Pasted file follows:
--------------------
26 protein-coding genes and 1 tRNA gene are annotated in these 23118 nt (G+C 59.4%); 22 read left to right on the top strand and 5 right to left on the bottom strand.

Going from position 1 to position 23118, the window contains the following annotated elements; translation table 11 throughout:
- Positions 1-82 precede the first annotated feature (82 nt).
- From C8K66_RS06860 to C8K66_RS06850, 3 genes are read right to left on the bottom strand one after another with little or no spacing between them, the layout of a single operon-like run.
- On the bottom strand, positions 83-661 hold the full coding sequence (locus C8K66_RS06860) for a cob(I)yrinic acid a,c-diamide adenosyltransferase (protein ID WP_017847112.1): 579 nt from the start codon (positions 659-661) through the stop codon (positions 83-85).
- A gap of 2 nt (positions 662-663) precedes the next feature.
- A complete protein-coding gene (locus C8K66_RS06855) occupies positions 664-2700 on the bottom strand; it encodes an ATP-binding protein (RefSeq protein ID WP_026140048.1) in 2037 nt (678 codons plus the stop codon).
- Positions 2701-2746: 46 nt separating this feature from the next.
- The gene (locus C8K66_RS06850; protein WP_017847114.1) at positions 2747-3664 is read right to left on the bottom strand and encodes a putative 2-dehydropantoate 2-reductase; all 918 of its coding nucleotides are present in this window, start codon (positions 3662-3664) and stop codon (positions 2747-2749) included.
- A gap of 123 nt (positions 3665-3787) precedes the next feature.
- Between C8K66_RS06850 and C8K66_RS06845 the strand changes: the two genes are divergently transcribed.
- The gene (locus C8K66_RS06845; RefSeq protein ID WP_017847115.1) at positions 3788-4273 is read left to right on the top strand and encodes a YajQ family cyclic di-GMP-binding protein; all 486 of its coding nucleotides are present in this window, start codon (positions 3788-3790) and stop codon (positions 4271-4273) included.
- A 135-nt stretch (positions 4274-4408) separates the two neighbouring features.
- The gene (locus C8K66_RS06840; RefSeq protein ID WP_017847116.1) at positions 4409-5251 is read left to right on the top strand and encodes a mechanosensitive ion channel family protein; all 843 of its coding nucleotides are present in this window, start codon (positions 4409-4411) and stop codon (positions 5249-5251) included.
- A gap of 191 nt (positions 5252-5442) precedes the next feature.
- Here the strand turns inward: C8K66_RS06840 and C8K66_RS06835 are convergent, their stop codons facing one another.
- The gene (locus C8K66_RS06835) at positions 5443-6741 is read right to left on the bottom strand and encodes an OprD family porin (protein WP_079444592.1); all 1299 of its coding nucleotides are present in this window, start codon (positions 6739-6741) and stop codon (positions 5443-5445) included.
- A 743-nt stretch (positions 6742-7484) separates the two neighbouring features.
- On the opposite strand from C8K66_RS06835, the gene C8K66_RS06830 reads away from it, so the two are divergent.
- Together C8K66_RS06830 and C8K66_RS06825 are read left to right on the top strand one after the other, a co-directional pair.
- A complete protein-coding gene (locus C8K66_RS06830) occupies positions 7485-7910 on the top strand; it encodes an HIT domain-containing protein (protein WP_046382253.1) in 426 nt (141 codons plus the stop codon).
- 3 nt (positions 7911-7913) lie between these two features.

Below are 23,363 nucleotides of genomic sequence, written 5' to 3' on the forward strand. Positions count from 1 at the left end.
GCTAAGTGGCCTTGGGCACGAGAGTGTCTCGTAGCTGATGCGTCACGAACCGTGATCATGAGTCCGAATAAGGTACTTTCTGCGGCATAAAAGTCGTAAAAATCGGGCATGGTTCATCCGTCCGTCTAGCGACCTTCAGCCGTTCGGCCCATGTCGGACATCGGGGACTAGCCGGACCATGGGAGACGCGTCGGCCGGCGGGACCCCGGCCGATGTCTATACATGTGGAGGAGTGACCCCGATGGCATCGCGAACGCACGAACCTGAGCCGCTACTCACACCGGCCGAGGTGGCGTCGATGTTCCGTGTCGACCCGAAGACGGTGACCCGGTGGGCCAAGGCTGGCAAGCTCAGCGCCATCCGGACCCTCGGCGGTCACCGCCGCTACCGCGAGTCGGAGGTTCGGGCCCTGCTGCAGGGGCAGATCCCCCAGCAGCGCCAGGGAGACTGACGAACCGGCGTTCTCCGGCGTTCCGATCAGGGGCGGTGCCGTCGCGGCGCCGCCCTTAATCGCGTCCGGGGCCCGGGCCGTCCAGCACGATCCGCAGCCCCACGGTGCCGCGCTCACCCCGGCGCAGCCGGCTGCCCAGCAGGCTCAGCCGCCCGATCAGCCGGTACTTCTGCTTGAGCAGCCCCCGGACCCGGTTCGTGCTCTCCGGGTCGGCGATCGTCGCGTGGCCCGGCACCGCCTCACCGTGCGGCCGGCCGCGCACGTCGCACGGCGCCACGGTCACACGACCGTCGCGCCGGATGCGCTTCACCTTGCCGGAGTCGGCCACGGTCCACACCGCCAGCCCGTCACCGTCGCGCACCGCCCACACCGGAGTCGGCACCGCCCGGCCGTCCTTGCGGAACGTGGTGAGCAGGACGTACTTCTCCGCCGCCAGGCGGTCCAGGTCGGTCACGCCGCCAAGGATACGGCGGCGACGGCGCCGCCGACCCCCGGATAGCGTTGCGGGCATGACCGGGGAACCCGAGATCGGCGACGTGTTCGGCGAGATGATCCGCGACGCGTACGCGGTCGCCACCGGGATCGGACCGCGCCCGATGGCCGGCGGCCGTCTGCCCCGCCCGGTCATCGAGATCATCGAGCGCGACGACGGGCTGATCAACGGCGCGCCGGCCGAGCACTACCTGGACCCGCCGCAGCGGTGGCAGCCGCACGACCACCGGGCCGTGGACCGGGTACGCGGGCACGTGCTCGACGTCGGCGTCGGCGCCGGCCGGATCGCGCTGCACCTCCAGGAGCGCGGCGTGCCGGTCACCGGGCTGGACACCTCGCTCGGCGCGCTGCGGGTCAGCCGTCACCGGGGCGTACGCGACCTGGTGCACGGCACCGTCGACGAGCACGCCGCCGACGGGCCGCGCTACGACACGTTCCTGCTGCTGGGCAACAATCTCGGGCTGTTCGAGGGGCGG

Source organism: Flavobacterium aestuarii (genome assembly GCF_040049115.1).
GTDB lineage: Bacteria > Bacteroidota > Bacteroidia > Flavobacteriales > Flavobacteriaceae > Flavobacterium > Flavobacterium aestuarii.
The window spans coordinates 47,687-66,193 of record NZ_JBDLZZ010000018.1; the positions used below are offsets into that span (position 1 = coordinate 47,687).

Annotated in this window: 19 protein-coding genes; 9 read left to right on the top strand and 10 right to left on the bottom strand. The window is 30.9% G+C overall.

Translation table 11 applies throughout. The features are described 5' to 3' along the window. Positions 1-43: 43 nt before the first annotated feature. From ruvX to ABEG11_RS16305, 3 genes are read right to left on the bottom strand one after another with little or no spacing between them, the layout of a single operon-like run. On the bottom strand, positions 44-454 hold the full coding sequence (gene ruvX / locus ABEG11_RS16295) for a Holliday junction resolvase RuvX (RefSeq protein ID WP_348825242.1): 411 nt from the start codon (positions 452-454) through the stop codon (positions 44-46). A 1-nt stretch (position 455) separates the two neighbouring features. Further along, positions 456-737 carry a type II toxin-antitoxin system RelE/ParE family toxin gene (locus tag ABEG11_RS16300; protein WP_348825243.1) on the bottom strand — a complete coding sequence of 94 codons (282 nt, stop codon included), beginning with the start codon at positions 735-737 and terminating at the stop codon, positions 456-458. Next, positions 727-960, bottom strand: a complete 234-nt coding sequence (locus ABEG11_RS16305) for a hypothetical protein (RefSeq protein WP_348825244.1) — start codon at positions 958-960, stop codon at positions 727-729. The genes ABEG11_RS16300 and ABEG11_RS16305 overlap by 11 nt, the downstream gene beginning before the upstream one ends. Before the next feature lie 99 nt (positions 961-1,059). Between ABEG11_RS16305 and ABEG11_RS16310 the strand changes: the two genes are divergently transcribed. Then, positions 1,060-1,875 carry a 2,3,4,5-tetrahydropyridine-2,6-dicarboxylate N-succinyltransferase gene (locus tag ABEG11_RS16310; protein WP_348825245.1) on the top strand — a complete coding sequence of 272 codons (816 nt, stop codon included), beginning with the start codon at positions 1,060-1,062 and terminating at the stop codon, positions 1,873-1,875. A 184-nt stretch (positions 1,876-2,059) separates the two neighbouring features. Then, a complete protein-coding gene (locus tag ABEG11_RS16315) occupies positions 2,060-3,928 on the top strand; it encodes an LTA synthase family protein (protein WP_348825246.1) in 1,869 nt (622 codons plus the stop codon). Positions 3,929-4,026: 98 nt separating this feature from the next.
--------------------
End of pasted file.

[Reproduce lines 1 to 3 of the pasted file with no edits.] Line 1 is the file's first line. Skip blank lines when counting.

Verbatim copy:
26 protein-coding genes and 1 tRNA gene are annotated in these 23118 nt (G+C 59.4%); 22 read left to right on the top strand and 5 right to left on the bottom strand.

Going from position 1 to position 23118, the window contains the following annotated elements; translation table 11 throughout:
- Positions 1-82 precede the first annotated feature (82 nt).